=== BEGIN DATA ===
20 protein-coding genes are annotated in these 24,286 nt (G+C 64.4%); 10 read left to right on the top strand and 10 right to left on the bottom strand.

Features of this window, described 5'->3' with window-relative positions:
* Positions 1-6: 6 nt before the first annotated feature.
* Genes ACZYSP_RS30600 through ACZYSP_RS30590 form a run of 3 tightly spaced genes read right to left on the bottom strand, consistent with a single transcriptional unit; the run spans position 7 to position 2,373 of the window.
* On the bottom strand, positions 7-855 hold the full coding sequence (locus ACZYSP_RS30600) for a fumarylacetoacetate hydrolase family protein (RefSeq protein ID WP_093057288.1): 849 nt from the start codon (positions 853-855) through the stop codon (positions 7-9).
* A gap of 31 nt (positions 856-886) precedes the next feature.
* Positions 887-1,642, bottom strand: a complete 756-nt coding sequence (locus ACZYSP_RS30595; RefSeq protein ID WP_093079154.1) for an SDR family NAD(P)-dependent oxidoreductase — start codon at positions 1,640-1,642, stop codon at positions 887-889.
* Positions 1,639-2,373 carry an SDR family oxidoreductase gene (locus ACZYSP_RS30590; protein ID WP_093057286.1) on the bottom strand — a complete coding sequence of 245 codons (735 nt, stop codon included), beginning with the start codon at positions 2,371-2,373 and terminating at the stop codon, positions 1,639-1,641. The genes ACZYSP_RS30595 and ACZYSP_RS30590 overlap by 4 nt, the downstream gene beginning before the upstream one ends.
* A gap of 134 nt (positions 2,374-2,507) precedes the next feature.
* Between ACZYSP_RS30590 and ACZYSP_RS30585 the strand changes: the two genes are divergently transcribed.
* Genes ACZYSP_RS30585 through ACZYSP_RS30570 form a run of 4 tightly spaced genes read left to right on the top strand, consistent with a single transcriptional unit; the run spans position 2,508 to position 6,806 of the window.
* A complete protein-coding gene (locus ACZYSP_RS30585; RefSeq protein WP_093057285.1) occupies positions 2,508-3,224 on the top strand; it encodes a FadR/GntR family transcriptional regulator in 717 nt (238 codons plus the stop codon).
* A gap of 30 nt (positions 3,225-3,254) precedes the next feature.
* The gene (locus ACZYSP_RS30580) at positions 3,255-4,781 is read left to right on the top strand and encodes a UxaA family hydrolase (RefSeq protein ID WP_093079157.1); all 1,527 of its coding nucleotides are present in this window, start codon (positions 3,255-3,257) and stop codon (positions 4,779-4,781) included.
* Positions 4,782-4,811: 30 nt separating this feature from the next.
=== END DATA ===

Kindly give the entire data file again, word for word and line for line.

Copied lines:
20 protein-coding genes are annotated in these 24,286 nt (G+C 64.4%); 10 read left to right on the top strand and 10 right to left on the bottom strand.

Features of this window, described 5'->3' with window-relative positions:
* Positions 1-6: 6 nt before the first annotated feature.
* Genes ACZYSP_RS30600 through ACZYSP_RS30590 form a run of 3 tightly spaced genes read right to left on the bottom strand, consistent with a single transcriptional unit; the run spans position 7 to position 2,373 of the window.
* On the bottom strand, positions 7-855 hold the full coding sequence (locus ACZYSP_RS30600) for a fumarylacetoacetate hydrolase family protein (RefSeq protein ID WP_093057288.1): 849 nt from the start codon (positions 853-855) through the stop codon (positions 7-9).
* A gap of 31 nt (positions 856-886) precedes the next feature.
* Positions 887-1,642, bottom strand: a complete 756-nt coding sequence (locus ACZYSP_RS30595; RefSeq protein ID WP_093079154.1) for an SDR family NAD(P)-dependent oxidoreductase — start codon at positions 1,640-1,642, stop codon at positions 887-889.
* Positions 1,639-2,373 carry an SDR family oxidoreductase gene (locus ACZYSP_RS30590; protein ID WP_093057286.1) on the bottom strand — a complete coding sequence of 245 codons (735 nt, stop codon included), beginning with the start codon at positions 2,371-2,373 and terminating at the stop codon, positions 1,639-1,641. The genes ACZYSP_RS30595 and ACZYSP_RS30590 overlap by 4 nt, the downstream gene beginning before the upstream one ends.
* A gap of 134 nt (positions 2,374-2,507) precedes the next feature.
* Between ACZYSP_RS30590 and ACZYSP_RS30585 the strand changes: the two genes are divergently transcribed.
* Genes ACZYSP_RS30585 through ACZYSP_RS30570 form a run of 4 tightly spaced genes read left to right on the top strand, consistent with a single transcriptional unit; the run spans position 2,508 to position 6,806 of the window.
* A complete protein-coding gene (locus ACZYSP_RS30585; RefSeq protein WP_093057285.1) occupies positions 2,508-3,224 on the top strand; it encodes a FadR/GntR family transcriptional regulator in 717 nt (238 codons plus the stop codon).
* A gap of 30 nt (positions 3,225-3,254) precedes the next feature.
* The gene (locus ACZYSP_RS30580) at positions 3,255-4,781 is read left to right on the top strand and encodes a UxaA family hydrolase (RefSeq protein ID WP_093079157.1); all 1,527 of its coding nucleotides are present in this window, start codon (positions 3,255-3,257) and stop codon (positions 4,779-4,781) included.
* Positions 4,782-4,811: 30 nt separating this feature from the next.